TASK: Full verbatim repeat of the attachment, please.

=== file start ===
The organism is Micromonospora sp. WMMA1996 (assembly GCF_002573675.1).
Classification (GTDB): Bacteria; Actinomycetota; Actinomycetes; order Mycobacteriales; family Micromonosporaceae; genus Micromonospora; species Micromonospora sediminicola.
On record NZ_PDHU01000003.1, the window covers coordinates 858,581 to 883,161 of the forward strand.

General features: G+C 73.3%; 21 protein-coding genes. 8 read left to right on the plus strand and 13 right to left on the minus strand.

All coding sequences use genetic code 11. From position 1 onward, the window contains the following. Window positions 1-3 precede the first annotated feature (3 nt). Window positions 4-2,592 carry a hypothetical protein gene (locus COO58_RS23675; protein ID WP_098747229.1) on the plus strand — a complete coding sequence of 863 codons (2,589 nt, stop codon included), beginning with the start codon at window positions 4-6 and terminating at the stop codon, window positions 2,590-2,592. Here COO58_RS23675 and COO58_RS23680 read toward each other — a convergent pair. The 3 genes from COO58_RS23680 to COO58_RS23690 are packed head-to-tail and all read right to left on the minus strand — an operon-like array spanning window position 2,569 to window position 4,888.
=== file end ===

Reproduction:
The organism is Micromonospora sp. WMMA1996 (assembly GCF_002573675.1).
Classification (GTDB): Bacteria; Actinomycetota; Actinomycetes; order Mycobacteriales; family Micromonosporaceae; genus Micromonospora; species Micromonospora sediminicola.
On record NZ_PDHU01000003.1, the window covers coordinates 858,581 to 883,161 of the forward strand.

General features: G+C 73.3%; 21 protein-coding genes. 8 read left to right on the plus strand and 13 right to left on the minus strand.

All coding sequences use genetic code 11. From position 1 onward, the window contains the following. Window positions 1-3 precede the first annotated feature (3 nt). Window positions 4-2,592 carry a hypothetical protein gene (locus COO58_RS23675; protein ID WP_098747229.1) on the plus strand — a complete coding sequence of 863 codons (2,589 nt, stop codon included), beginning with the start codon at window positions 4-6 and terminating at the stop codon, window positions 2,590-2,592. Here COO58_RS23675 and COO58_RS23680 read toward each other — a convergent pair. The 3 genes from COO58_RS23680 to COO58_RS23690 are packed head-to-tail and all read right to left on the minus strand — an operon-like array spanning window position 2,569 to window position 4,888.